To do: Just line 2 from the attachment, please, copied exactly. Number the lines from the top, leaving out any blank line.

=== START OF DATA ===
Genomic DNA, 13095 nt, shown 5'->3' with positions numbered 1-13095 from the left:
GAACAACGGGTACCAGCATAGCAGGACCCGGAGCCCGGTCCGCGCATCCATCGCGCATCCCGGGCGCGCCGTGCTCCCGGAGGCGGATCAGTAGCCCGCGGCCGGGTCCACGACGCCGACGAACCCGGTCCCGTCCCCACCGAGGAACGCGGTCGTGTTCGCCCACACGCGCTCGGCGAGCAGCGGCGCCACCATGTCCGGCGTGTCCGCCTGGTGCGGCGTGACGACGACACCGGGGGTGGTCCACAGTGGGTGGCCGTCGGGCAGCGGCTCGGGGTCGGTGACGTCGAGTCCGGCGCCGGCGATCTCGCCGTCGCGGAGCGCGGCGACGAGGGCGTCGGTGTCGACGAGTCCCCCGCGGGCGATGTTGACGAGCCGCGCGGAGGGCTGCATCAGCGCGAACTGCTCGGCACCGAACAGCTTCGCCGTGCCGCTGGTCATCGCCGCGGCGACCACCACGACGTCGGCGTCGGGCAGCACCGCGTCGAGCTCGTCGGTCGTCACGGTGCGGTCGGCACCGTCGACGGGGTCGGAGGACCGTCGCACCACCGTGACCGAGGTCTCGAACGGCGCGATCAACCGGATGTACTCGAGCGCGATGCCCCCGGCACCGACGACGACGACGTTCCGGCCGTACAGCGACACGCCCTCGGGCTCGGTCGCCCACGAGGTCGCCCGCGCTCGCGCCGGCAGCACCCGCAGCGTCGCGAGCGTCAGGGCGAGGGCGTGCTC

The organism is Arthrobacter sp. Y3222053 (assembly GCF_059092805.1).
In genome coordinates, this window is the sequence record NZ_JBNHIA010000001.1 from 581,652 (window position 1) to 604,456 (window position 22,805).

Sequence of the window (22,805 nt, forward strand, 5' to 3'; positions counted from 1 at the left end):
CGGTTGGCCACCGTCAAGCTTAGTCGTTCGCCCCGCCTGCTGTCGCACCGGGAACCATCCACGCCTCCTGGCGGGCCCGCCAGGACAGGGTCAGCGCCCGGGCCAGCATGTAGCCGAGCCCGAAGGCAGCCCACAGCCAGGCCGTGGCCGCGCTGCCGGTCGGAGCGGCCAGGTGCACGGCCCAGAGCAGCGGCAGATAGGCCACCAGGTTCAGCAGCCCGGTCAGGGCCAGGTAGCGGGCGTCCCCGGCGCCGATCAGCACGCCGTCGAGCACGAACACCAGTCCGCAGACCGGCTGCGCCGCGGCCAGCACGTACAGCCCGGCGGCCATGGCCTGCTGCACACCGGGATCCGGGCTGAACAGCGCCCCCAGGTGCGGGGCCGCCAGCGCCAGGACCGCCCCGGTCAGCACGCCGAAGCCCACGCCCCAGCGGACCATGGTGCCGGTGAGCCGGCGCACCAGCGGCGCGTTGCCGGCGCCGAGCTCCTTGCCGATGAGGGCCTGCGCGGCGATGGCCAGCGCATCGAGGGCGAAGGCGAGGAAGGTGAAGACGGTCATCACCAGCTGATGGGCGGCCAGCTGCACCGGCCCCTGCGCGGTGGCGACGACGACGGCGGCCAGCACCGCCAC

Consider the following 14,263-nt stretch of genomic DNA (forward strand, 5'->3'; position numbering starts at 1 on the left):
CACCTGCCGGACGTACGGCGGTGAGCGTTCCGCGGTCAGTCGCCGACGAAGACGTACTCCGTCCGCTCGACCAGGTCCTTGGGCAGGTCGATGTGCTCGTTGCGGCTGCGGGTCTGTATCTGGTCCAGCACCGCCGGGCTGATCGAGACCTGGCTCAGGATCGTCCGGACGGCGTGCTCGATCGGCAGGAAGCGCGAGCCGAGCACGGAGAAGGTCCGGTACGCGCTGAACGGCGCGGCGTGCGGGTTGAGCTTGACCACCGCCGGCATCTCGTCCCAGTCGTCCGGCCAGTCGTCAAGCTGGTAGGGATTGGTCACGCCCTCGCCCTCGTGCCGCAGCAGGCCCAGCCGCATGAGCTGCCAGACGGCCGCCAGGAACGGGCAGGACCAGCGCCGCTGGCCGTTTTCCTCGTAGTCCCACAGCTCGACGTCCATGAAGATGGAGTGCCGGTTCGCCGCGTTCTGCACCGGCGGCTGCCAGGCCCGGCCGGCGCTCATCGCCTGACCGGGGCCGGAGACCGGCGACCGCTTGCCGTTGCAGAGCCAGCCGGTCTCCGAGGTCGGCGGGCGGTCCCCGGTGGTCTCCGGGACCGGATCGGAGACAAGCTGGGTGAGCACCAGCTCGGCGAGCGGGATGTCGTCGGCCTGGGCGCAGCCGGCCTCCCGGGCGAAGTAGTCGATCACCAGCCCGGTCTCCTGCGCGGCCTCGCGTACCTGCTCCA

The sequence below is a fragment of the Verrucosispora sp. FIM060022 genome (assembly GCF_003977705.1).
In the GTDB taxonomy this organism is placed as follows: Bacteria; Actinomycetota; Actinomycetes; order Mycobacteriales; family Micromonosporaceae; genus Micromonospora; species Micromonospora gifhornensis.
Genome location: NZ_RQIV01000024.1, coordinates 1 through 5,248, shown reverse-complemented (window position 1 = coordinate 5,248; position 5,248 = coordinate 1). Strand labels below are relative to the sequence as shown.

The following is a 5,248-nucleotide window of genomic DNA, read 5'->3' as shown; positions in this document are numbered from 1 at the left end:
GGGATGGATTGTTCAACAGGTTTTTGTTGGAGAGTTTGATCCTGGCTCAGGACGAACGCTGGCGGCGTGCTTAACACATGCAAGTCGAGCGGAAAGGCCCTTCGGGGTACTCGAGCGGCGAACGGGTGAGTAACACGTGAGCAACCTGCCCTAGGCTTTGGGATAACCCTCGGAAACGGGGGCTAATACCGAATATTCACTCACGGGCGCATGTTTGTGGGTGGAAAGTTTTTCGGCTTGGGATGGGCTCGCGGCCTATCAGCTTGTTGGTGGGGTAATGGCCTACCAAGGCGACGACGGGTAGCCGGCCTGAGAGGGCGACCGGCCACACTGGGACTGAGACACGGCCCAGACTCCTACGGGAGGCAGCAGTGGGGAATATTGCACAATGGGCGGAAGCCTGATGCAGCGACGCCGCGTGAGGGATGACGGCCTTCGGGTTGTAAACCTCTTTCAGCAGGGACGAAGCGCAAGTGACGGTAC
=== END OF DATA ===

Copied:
GAACAACGGGTACCAGCATAGCAGGACCCGGAGCCCGGTCCGCGCATCCATCGCGCATCCCGGGCGCGCCGTGCTCCCGGAGGCGGATCAGTAGCCCGCGGCCGGGTCCACGACGCCGACGAACCCGGTCCCGTCCCCACCGAGGAACGCGGTCGTGTTCGCCCACACGCGCTCGGCGAGCAGCGGCGCCACCATGTCCGGCGTGTCCGCCTGGTGCGGCGTGACGACGACACCGGGGGTGGTCCACAGTGGGTGGCCGTCGGGCAGCGGCTCGGGGTCGGTGACGTCGAGTCCGGCGCCGGCGATCTCGCCGTCGCGGAGCGCGGCGACGAGGGCGTCGGTGTCGACGAGTCCCCCGCGGGCGATGTTGACGAGCCGCGCGGAGGGCTGCATCAGCGCGAACTGCTCGGCACCGAACAGCTTCGCCGTGCCGCTGGTCATCGCCGCGGCGACCACCACGACGTCGGCGTCGGGCAGCACCGCGTCGAGCTCGTCGGTCGTCACGGTGCGGTCGGCACCGTCGACGGGGTCGGAGGACCGTCGCACCACCGTGACCGAGGTCTCGAACGGCGCGATCAACCGGATGTACTCGAGCGCGATGCCCCCGGCACCGACGACGACGACGTTCCGGCCGTACAGCGACACGCCCTCGGGCTCGGTCGCCCACGAGGTCGCCCGCGCTCGCGCCGGCAGCACCCGCAGCGTCGCGAGCGTCAGGGCGAGGGCGTGCTC